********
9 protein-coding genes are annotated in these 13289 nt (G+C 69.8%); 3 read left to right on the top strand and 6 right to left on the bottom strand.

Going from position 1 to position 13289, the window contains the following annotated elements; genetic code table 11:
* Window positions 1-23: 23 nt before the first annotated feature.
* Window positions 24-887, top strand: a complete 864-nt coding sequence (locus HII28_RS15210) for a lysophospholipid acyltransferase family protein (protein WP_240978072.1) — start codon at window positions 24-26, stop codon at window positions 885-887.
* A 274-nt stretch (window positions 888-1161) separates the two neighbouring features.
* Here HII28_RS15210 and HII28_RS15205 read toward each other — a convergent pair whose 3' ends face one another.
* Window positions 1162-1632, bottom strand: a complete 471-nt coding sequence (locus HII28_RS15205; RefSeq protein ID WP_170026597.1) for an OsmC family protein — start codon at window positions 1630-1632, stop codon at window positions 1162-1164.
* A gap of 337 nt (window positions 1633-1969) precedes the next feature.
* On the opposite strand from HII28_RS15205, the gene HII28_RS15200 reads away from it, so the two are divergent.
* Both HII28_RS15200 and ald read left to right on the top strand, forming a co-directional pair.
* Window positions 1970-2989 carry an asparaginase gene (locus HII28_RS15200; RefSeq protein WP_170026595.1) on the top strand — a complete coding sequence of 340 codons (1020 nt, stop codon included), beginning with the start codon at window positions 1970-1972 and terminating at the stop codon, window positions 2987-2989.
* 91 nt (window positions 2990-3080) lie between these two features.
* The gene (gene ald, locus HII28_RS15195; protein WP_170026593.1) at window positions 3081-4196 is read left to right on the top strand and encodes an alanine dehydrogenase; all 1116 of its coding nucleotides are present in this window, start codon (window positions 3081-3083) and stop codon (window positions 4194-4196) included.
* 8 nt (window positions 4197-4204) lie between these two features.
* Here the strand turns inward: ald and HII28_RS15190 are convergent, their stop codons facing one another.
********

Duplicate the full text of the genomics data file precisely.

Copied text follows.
9 protein-coding genes are annotated in these 13289 nt (G+C 69.8%); 3 read left to right on the top strand and 6 right to left on the bottom strand.

Going from position 1 to position 13289, the window contains the following annotated elements; genetic code table 11:
* Window positions 1-23: 23 nt before the first annotated feature.
* Window positions 24-887, top strand: a complete 864-nt coding sequence (locus HII28_RS15210) for a lysophospholipid acyltransferase family protein (protein WP_240978072.1) — start codon at window positions 24-26, stop codon at window positions 885-887.
* A 274-nt stretch (window positions 888-1161) separates the two neighbouring features.
* Here HII28_RS15210 and HII28_RS15205 read toward each other — a convergent pair whose 3' ends face one another.
* Window positions 1162-1632, bottom strand: a complete 471-nt coding sequence (locus HII28_RS15205; RefSeq protein ID WP_170026597.1) for an OsmC family protein — start codon at window positions 1630-1632, stop codon at window positions 1162-1164.
* A gap of 337 nt (window positions 1633-1969) precedes the next feature.
* On the opposite strand from HII28_RS15205, the gene HII28_RS15200 reads away from it, so the two are divergent.
* Both HII28_RS15200 and ald read left to right on the top strand, forming a co-directional pair.
* Window positions 1970-2989 carry an asparaginase gene (locus HII28_RS15200; RefSeq protein WP_170026595.1) on the top strand — a complete coding sequence of 340 codons (1020 nt, stop codon included), beginning with the start codon at window positions 1970-1972 and terminating at the stop codon, window positions 2987-2989.
* 91 nt (window positions 2990-3080) lie between these two features.
* The gene (gene ald, locus HII28_RS15195; protein WP_170026593.1) at window positions 3081-4196 is read left to right on the top strand and encodes an alanine dehydrogenase; all 1116 of its coding nucleotides are present in this window, start codon (window positions 3081-3083) and stop codon (window positions 4194-4196) included.
* 8 nt (window positions 4197-4204) lie between these two features.
* Here the strand turns inward: ald and HII28_RS15190 are convergent, their stop codons facing one another.